The Mind Science Foundation event at the Pearl Stable Tuesday evening was truly magical—a mixture of science and illusion fueled by how our brains can misperceive reality.
The Foundation’s BrainStorm connected neuroscience researchers directly to those funding their proposed groundbreaking research in a novel manner—in a pitch competition. After listening to three finalist team pitches, audience members voted for Dr. Michael Anderson and researcher Subbulakshmi Sankarasubramanian from the University of Cambridge. They received the top award of $30,000 for their proposed research on how the brain suppresses traumatic memories that cause emotional pain. Sankarasubramanian is a graduate student in the cognitive neuroscience research lab Anderson oversees at Cambridge.
Two finalist teams each won $15,000 for their research projects. Dr. David Linden and Dr. Julia Brill from the John Hopkins School of Medicine are interested in how extreme cold temperatures protect the brain in oxygen-deprived conditions like cold-water drownings or cardiac surgeries. Dr. Ken Paller and Karen Konkoly are working at Northwestern University on how to establish real-time, two-way communication with those having lucid dreams.
Anderson and Sankarasubramanian strive to pinpoint the region in the right frontal lobe region of the brain that acts as a “protective shield” in inhibiting unwanted thoughts, memories, and actions. Individuals with traumatic injuries to this region of the brain often experience difficulties in regulating consciousness of unwanted thoughts and feelings, making them vulnerable to depression and relived traumas. Anderson and Sankarasubramanian plan to confirm the region in the brain that is involved in pushing away unwanted memories and look for ways to enhance the shielding effect against painful thoughts.
“This process has been an eye-opening experience for me,” Sankarasubramanian said. “It motivated us to refine our research concept as we competed against the best of the best to get to the finalist stage of the Mind Science Foundation’s competition.”
Scientific grants rarely get funded without substantial preliminary data. Not only must there be proof of concept—enough research data should also be submitted to statistically demonstrate the likelihood of the project’s success. Awards like the $30,000 BrainStorm prize money can be pivotal in kick-starting early-stage research often used by scientists to develop a proof of concept to apply for more substantial grant funding. The added difficulty of communicating complex subjects in layman’s terms and pitching scientific research in a limited amount of time can be daunting for any researcher.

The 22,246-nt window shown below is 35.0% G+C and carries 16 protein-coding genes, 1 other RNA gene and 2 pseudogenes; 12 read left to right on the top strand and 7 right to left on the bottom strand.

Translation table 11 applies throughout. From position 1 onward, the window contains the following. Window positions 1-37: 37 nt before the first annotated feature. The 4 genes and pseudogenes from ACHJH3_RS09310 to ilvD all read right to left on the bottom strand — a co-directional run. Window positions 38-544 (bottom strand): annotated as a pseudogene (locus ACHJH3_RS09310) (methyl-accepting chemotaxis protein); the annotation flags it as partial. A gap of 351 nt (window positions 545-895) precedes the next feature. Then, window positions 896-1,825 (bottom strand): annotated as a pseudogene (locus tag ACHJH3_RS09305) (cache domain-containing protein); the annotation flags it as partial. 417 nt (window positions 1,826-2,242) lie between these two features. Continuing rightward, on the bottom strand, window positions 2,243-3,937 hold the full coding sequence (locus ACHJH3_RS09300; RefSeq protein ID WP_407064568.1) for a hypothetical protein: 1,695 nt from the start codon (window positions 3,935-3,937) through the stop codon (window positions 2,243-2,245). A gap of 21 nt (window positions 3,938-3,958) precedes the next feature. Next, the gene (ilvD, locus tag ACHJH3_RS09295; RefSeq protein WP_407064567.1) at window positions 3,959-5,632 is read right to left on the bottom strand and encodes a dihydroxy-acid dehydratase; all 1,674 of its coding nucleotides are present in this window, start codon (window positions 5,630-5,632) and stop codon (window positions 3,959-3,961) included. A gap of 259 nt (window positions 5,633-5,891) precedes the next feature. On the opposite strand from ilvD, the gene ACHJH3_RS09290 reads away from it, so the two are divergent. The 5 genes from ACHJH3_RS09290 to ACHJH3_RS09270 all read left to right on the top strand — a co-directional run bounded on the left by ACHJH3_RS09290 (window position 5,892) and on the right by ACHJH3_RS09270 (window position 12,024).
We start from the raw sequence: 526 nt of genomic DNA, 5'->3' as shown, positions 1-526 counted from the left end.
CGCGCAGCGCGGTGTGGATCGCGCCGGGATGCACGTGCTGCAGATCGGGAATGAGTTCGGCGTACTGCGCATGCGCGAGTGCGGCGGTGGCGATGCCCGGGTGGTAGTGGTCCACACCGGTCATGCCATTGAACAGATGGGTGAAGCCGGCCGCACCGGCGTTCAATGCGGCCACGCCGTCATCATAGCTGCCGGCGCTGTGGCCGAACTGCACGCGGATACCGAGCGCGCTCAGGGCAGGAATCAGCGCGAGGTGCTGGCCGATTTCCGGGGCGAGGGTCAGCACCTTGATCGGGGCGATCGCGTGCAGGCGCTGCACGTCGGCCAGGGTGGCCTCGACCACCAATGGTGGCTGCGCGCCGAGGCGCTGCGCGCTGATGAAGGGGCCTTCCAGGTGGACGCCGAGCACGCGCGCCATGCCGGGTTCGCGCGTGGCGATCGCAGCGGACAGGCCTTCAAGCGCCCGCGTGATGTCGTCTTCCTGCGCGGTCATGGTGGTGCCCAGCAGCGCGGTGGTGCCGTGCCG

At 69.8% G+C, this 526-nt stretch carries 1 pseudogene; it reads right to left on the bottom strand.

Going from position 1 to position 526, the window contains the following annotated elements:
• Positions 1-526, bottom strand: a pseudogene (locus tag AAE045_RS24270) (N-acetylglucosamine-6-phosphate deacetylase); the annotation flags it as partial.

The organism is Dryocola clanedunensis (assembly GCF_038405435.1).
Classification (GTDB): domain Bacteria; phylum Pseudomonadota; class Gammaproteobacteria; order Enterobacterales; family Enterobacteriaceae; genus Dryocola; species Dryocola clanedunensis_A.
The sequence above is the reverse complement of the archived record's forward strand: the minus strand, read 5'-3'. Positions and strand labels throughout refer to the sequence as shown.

“Scientists need to be excellent communicators to get their science funded,” BioMed SA president Ann Stevens said. “They typically do not pitch their research, so this is an excellent opportunity for them to connect directly with those interested in funding their work.”
A scientist’s productive career and long-term research progress usually depends on sustained grant funding, Anderson explained. For a neuroscience graduate student with a promising research idea, the funding “valley of death” can be insurmountable.
“This award is critical for her [Sankarasubramanian’s] research and will contribute to her development as a scientist,” Anderson said.
The Mind Science Foundation’s mission is to accelerate research on consciousness through rigorous scientific exploration. The new pitch competition helped highlight novel approaches in a setting that provided researchers the platform to explain why their concept deserves funding. The Foundation’s members and board members donated to the pool of prize money for this inaugural pitch competition. Many were in the pitch competition audience and eagerly asked the researchers about their work.
BrainStorm’s interactive nature included the world-renowned illusionist Mark Mitton who emceed the event, displaying his magic skills to illustrate how we perceive reality and the ways our brains can deceive us.
The BrainStorm pitch competition is a pilot program, “an experiment to involve researchers, board members, and Foundation members in funding promising science,” said Meriam Good, Mind Science Foundation director. Good said they started with 12 applicants and narrowed the field down to the three finalists by judging scientists not only on the scientific merit of their research concept but also on their ability to communicate science effectively.
“We want to do this again next year,” Good said. “Getting funders excited about supporting science and mentoring scientists on how to pitch their innovative research is a win-win.”
Featured image is of the finalists in the Mind Science Foundation’s BrainStorm pitch competition. From left: Julia Brill, David Linden, Michael Anderson, Subbulakshmi Sankarasubramanian, Ken Paller, and MSF director Meriam Good. Photo credit: Startups San Antonio.